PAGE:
The sharing economy is really all about how individuals and companies can turn idle and excess capacity of existing assets into revenue and profit by offering up usage of their assets for sale. Part of the challenge of managing a network of warehousing is that there is often excess capacity and available resources that sit idle, just in case it is needed in the future. Warehousing, a tremendously capital-intensive function, has just become the next target of the sharing economy.
Imagine for a moment that you own or operate a network of warehouses operating at an average capacity of 80 percent with the remaining 20 percent of capacity unused. Traditionally, this excess capacity is simply that, excess capacity. Today, however, with the emergence of companies such as Flexe, warehouse owners and operators have a platform for turning that excess capacity into a revenue-generating engine by offering “warehouse as a service” to other companies in need of space.
On the other side of the equation, imagine that you are a rapidly growing manufacturer that has outgrown your own capacity. Traditionally, you would run a network optimization project to understand your best options for building out or buying new facilities, at an extreme cost and often long time horizon. Now, however, this scenario changes with the option of spot buying warehouse capacity to support your needs rather than being limited to alternative high-cost options.
Or, perhaps part of your business is based on highly seasonal products that require high storage capacity for short periods of time. Your options are to engage with a 3PL to manage things for you, shuffle around your own existing capacity to support short bursts of inventory and demand, or keep excess capacity. Again, with the emergence of warehouse-sharing platforms, this problem is reduced as the option now exists to enter into short-term warehousing agreements with existing facilities outside of your own network that have excess capacity.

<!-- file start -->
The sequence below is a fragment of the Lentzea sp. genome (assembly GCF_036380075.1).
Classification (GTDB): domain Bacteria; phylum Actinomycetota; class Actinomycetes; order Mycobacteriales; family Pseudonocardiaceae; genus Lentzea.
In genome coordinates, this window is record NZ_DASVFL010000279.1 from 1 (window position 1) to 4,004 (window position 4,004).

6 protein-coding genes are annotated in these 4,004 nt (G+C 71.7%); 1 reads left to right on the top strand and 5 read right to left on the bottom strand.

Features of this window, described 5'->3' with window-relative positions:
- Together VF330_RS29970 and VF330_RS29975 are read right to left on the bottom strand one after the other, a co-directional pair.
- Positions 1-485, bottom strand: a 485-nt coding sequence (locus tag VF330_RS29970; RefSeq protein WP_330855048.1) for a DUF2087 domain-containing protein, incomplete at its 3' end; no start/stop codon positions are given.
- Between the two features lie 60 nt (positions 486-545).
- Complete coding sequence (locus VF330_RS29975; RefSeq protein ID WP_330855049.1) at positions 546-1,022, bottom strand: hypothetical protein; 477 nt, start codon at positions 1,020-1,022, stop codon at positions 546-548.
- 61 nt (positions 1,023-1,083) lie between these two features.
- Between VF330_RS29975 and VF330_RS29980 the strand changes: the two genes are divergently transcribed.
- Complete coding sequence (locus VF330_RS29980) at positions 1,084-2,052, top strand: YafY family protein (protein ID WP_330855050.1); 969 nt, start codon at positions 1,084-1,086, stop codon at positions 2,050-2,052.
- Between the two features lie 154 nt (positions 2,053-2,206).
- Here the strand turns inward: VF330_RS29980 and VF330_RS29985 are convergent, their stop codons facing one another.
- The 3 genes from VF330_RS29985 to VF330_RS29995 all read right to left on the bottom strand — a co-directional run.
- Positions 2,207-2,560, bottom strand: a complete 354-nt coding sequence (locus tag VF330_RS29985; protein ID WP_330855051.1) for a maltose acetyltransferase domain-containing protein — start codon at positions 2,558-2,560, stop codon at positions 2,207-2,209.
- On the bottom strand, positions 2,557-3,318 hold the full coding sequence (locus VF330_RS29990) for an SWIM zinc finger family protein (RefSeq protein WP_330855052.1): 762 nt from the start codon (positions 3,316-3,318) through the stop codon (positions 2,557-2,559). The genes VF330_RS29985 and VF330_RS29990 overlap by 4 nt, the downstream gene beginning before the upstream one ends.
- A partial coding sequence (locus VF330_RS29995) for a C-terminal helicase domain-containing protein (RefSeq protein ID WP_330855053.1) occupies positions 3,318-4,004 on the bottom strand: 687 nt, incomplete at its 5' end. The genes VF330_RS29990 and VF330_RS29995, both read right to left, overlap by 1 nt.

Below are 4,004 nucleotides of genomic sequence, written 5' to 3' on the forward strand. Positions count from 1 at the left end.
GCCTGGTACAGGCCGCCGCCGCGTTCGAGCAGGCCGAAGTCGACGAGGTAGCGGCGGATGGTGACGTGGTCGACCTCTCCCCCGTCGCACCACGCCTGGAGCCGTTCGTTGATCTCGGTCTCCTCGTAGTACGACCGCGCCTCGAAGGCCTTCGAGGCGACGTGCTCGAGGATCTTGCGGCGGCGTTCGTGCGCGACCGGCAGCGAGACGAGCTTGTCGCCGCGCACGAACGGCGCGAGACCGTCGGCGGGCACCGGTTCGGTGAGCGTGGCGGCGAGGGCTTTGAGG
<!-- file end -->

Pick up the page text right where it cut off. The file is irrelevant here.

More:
Such sharing of capacity has become a solution to the very common problem of obtaining space and resources with limited capital investment requirements. Additionally, this strategy can help with the challenge of achieving a “micrologisics network” capable of positioning inventory closer to the customer in order to reduce delivery speed to customers that are increasingly demanding next-day and same-day service.
The sharing economy has shown tremendous value in delivering incremental revenue for asset owners and improving the options for customers. Such sharing platforms are far more common today in the consumer sector, but they are most certainly expanding into the business arena, with warehouse sharing a logical option that has clear benefits to both shippers and warehouse operators.
The cost and complexity associated with owning and operating a network of warehouses can be quite high. Often, companies simply accept excess capacity as an overhead expense. It is time for companies to rethink how they manage excess capacity and look for ways to turn waste into profit. The sharing economy is indeed an outlet for companies to deliver incremental revenue out of their warehouse network and for shippers to leverage a modern network to better manage their needs for warehousing space.
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